27 NOVEMBER 1841, Page 18


THE new art called Lithotint, by which impressions are taken from original drawings made with the brush and liquid ink on stone, just in the same way as on paper, is at length brought to maturity : about a twelvemonth ago we announced this important discovery, then made by Mr. H1TLLMANDEL the lithographer ; who has employed the interval in completing his beautiful invention. The high degree of perfection which lithotint has already attained, though only a few trials have been made of it, is shown in a set of specimens, nineteen in number, that have been privately circulated by the inventor ; and the variety of subjects suc- cessfully treated by several artists in their respective styles, each differ- ent from the other, affords the most satisfactory and surprising proofs of the capabilities of this new process. Landscapes, marine views, architectural scenes, figures, animals, plants, fossils, and ornamental details, are delineated with the utmost power of pictorial effect, com- bined with delicate minuteness of form and gradation of tint ; surpassing in richness and brilliancy any mode of engraving, and exhibiting the feeling and handling of the artiste which are found in no engraver's work.

The great value of lithotint consists in its being a medium by which the artist of original talent can multiply his own conceptions in the way he first produced them: instead of Indian ink, he dips his pencil in litho- graphic ink, laying the tints on stone instead of on paper ; and by this simple change of materials, his first thoughts become capable of repro- duction more than a thousandfold. Hitherto the only means available to artists for diffusing their own productions were so tedious and la- borious, that very few had recourse to them : in etching and engraving, their hands were cramped by a niggling and mechanical process, alien to their habitual modes of working ; lithography was only adapted to crayon or pen-drawing, the two slowest methods of art, and very rarely practised by English artists of eminence. The painter had no means of reproducing a sepia drawing in which his own touch is preserved, until the invention of lithotint ; hence none of the water-colour painters have been enabled to publish their sketches, except those who were also accustomed to use the crayon ; and of these some have devolved the laborious task upon artists more habituated to lithography. The facility and rapidity of lithotint is as remarkable as its effectiveness. The masterly sketch of a wild boar and dog, by FREDERICK TAYLER, was, we are assured, a first trial of the material, and dashed off in three or four hours ; the beautiful Gothic interior, with a tomb and tabernacle- work, by JOSEPH NAsH, was done in about the same time ; and a large landscape by HARDING, highly-finished and full of detail—a castle on a height, with trees below fringing a stream, distant hills, and a rocky foreground—was begun and completed in the same day : a long summer- day's work this, and a very good one for the most rapid and dexterous pencil ; as the reader will believe when he is told that to have executed such a drawing in the chalk style of lithography would have occupied the artist for six or seven weeks. As regards the saving of time alone, therefore, the new process offers great advantages to the draughtsman also ; but it is the painter to whom this diminution of labour will be most acceptable, and who will make the best use of the peculiar re- sources of lithotint : the magic of his touch and feeling will transmute the tints to gold. This has been accomplished, almost literally, in a splendid design of Dugald Dalgetty Feeding his Charger Gustavus, by FREDERICK TAYLEB, which is luminous in its brilliancy : the tints sug- gest the effect of colour with astonishing vividness, and the freedom and looseness of the touch could not be surpassed in the water-colour sketch ; in effect, it is painting on stone with black and white. In the interior of an old Norman church, with a gravedigger, by Hasinsa, the light absolutely shines through the window • in his coast-scene the morning sun illumines the atmosphere and sheds a bright glow on every

object; and in the woodland dell, with a trout-stream brawling through it, the foliage almost seems to wave in the breeze and glitter in the sun. The depth of chiaroscuro of which lithotint is susceptible is strikingly shown in a sketch by W. C. SMITH, of a chamber dimly lighted by a solitary candle, the rays of which fall on the face of a sick woman and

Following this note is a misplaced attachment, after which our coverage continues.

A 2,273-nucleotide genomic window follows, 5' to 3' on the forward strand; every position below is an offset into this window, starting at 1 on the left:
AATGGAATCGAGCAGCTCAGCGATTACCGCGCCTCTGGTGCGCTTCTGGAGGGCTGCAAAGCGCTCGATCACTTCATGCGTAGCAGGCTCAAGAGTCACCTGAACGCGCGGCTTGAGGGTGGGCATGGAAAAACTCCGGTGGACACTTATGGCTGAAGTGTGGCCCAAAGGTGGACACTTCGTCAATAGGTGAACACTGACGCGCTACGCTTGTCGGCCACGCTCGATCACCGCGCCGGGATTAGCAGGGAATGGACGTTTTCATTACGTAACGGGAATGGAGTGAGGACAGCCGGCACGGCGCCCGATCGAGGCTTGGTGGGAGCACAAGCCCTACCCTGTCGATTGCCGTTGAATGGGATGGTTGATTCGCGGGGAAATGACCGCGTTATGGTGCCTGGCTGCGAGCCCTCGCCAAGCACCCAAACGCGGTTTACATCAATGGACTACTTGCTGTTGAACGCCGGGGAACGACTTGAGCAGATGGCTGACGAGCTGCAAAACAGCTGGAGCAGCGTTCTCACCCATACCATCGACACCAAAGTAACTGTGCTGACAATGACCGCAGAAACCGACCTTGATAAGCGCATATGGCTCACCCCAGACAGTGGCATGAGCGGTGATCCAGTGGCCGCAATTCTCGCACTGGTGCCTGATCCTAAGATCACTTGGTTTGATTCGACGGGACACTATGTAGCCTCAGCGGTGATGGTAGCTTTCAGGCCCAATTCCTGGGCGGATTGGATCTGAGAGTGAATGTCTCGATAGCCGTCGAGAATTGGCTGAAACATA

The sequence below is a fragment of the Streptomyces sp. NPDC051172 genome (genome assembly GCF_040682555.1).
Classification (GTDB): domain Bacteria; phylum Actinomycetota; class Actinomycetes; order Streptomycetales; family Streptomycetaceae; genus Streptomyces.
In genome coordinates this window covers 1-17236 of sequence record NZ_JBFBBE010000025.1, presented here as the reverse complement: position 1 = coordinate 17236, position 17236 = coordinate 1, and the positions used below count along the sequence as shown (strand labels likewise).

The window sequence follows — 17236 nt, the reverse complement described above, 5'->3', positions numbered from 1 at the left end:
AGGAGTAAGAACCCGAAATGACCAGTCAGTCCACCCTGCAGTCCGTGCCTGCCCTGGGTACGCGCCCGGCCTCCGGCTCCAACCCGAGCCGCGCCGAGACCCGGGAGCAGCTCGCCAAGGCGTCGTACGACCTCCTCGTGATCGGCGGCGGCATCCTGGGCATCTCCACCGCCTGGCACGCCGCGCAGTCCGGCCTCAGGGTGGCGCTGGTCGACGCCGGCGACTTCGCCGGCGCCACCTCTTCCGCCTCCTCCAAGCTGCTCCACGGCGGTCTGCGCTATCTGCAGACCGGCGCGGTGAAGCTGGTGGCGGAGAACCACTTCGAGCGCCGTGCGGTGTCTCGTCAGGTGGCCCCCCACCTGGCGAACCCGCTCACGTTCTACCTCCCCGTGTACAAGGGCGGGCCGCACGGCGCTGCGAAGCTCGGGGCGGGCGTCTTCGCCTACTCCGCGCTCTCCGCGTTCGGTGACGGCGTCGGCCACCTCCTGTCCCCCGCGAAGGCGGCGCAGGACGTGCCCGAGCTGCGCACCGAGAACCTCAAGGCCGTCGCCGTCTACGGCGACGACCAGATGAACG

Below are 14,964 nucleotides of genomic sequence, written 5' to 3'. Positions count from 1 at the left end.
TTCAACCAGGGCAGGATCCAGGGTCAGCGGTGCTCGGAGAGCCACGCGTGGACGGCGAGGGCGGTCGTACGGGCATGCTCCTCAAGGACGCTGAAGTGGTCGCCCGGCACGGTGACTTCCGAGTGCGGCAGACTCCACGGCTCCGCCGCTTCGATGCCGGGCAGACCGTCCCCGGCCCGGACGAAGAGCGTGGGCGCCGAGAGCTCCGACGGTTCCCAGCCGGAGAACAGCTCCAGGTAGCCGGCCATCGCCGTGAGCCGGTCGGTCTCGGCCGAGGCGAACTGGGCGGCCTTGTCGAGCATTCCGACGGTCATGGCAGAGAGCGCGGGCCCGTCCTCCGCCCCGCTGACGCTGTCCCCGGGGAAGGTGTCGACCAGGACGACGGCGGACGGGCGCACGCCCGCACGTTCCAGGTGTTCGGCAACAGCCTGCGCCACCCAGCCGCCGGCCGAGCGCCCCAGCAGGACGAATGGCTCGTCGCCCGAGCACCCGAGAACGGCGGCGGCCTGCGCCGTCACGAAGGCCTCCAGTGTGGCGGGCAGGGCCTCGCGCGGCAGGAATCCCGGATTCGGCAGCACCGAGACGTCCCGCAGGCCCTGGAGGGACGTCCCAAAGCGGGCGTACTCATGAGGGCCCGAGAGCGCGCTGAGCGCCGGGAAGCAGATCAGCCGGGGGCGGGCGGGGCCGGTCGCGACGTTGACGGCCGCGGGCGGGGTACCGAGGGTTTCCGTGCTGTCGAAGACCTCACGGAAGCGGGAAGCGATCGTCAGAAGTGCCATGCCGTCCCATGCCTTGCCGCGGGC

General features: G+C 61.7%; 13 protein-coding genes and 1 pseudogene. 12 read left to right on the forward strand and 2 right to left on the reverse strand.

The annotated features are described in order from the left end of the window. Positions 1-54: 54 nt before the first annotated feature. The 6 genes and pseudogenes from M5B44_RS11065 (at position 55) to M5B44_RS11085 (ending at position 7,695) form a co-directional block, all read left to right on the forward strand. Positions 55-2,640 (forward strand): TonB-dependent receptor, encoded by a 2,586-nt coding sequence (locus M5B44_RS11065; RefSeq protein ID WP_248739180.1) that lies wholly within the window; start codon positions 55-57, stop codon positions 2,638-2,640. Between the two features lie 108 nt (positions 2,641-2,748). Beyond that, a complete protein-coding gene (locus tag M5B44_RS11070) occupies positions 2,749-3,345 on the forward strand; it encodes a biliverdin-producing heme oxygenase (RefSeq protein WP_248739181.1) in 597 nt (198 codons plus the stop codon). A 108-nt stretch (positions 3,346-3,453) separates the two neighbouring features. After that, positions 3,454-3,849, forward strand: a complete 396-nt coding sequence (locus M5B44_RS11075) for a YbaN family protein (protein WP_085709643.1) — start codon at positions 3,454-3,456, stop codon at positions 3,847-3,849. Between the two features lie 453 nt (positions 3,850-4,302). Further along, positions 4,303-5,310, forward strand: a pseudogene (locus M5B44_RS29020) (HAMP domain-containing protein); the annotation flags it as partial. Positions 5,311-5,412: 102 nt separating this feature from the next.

the coverlid of the bed ; the hangings being in half-tint, and the toilet in deep shade : the effect is Rembrandtish ; but if REMBRANDT had possessed such a medium as this for his wonderful twilights, where the light and the gloom are equally mysterious, instead of being compelled to scratch out broad masses of chiaroscuro with the point of an etching-needle, what marvellous designs be would have produced, each a picture of one colour, but infinite in its variety of tones ! In a sea-piece, with a stormy effect, and a boat putting off to a vessel in distress, by the same promising young artist, the fluent motion of the waves, and the light bursting through the clouds, are admirably represented: the water is liquid and buoyant. In a woody landscape by HARDING, with a bridge in the foreground, printed with a brown tint to imitate sepia, the play of the brush is so evident that but for the names below it would be mistaken for a sepia drawing : the infusion of brown gives a richness and sobriety of tone that are very agreeable. The suitableness of litho- tint for designs of figures, as well as architecture, has been exemplified by JOSEPH NASH, in a sprightly little sketch of Slender and Anne Page ; and a clever group representing Shahspere brought before Sir Thomas Lucy on the charge of Deer-stealing, which introduces a view of the entrance- gate of Charlcote, with the old mansion of the Lucys seen through the archway : this is one of the plates of the forthcoming volume of Mr. NAsH's Mansions of England, and is therefore printed with a warm neutral tint superadded ; though it is one of the recommendations of the new style that a second stone may be dispensed with. In the figures and foreground of this drawing—which is a pic- ture of itself—chalk has been used, as in one or two others, to give variety of texture; the power of combining touches of chalk with washes of ink being one of the great advantages of lithotint. This specimen, we are informed, was printed after eight hundred impressions from the stone bad been taken for the work to which it belongs, yet it is so per- fect that it might pass for a proof: this is conclusive evidence of the durability of the new process. In the plate of fossils, by SCHARF, the value of chalk as an adjunct to the lithotint is conspicuous ; the texture of sandstone which forms the bed, or matrix of the fossil, being repre- sented by the chalk, while the smooth surface of the fossil is imitated by the washed tints. The power of lithotint for imitating the fur of animals is admirably exemplified in a spirited head of a little spaniel of King Charles's breed, by Lows DICKINSON after LANDSEER : the lustrous depth of the eyes, the jet tip of the nose, and the glossy black of the long curling hair, could not be better rendered. The solidity and relief required in architecture is strikingly shown in a sketch, by T. S. BOYS, of a Gothic doorway, a ith a rich pinnacle, through which you look into the gloom of a dark staircase. These qualities are even more conspicuous in a Gothic capital and frieze, defined with the utmost force and decision, by H. Roux : the shaft of the column and the undulating foliage of the frieze are beautifully rounded with deli- cate gradations of tint ; a Corinthian capital and architrave, on the same plate, is marked with the sharpness and precision required in the details of new buildings ; and a carved screen, by the same excellent draughtsman, shows the grain of the oaken pannelling. A group of cocoa-palm and cabbage-tree, with other Tropical foliage, by W. L. WALToN, is drawn with a pure and even tint that would be a good ground for colouring upon, and shows the fitness of the style for bota- nical purposes. We have been thus particular in enumerating the different specimens, because, not being published for sale, they can have but a very limited circulation. There is no portrait among them, nor has portraiture yet been attempted ; but it is not to be inferred therefore that this style is not adapted to it : it would be prejudging the capabilities of an art yet in its infancy, and known only to a few, to determine its limits, espe- cially with such evidences of its varied resources before us—the powers of lithotint cannot be considered as fully developed. The difficulty appears to be in softening off the tints, for where a fall brush is ap- plied to the stone it leaves a wiry edge: this may be obviated by light and dexterous handling with a pencil not too full, by scraping, and other means ; and it has been completely done in some of the specimens—the Gothic capital and the sea-piece, for example. The touches with a full brush give strength and vigour to the dark parts of a drawing; and the edge is not disadvantageous in broad shadows : when it is so, it may be removed. The air-tints, or flat washes for skies and back- grounds, are produced by applying a solution of the ink to the stone with a broad brush before the drawing is commenced, smoothing the tint afterwards with a " sweetener ": this supplies a middle tint, from which graduated lights may be scraped out. Dark shadows, too, may be laid on in a mass, taking out the half-tones with a bit of wet cloth ; and part of a drawing can be washed out and commenced de novo : in short, the expert painter may use freedoms of the most daring kind. Finally, the drawing may be retouched with chalk after having been proved ; a facility that was not afforded by other styles of lithography. The merit of this invention is enhanced by the difficulties that have been overcome. In accomplishing this grand desideratum, Mr. Hum.- NANDEL has succeeded where others have failed : numberless attempts have been made, by persons interested in perfecting the art of litho- graphy, to take impressions from drawings made with washes of ink, • but with such ill success that the idea was given up as hopeless ; and a Committee officially appointed by the French Government to investi- gate the subject, pronounced it to be utterly impossible, because it was inconsistent with the chemical principles of lithography. It may be interesting to explain the secret of the failures of others and Mr. HULLMANDEL'S success. Drawings made on the granulated surface of a lithographic stone with chalk of a greasy nature, are made to yield im- pressions by the application of acid, which eats into the interstices of the granulation, forming an infinite number of hollows ; the chalk on the summits of the minute elevations resisting the action of the acid. When the grease is applied in the liquid form of ink, it fills the hollows as well as the eminences of the granulation ; and consequently, when the acid is applied it only' penetrates the pores of the stone through the pellicle of greasy ink by destroying the tint, so that the impression yielded was a black smudge partly obliterated, wherein the form of the drawing is scarcely traceable. The efforts of all the experimentalists were directed to the making of an ink that on being applied to the stone in a liquid state should, by contracting, leave the requisite interstices for the action of the acid : but all attempts of this kind utterly failed. In a happy moment the thought occurred to Mr. HULLSIANDEL, who for twenty years had directed his attention to the subject, that as the interstices of granulation could not be preserved in the stone under washes of ink, they might be created over them, by covering the drawing with an etching-ground similar to that used in aquatint engraving, and biting out the interstices by means of a powerful acid. The first trial was so far successful as to establish the feasibility of the theory ; but numerous modifications were requisite to bring it to a practicable result. The problem, that has puzzled all the lithogra- phers of Europe, has at last been solved by Mr. HULLMARDEL to whom lithography is indebted for so many of those improvements that have raised it from an inferior and laborious art, suitable only to the patient draughtsman, to a medium for reproducing the spontaneous conceptions of genius. The importance of such a process can scarcely be over- rated : it will effect a revolution in the course of print-publishing : artists of original talent will be able to address the many in a language which they could only speak before through the medium of interpreters and translators, who rendered their ideas coldly and feebly. The beneficial effect on the public taste resulting from this change can only be estimated hereafter, by those who will be in a position to contrast the present issues of prints with those that may be expected to appear under the new mra, which will date from the epoch of the invention of lithotint—when the power, the spirit, and refinement of the original artist, will be substituted for the tame and mechanical elaboration of the copyist.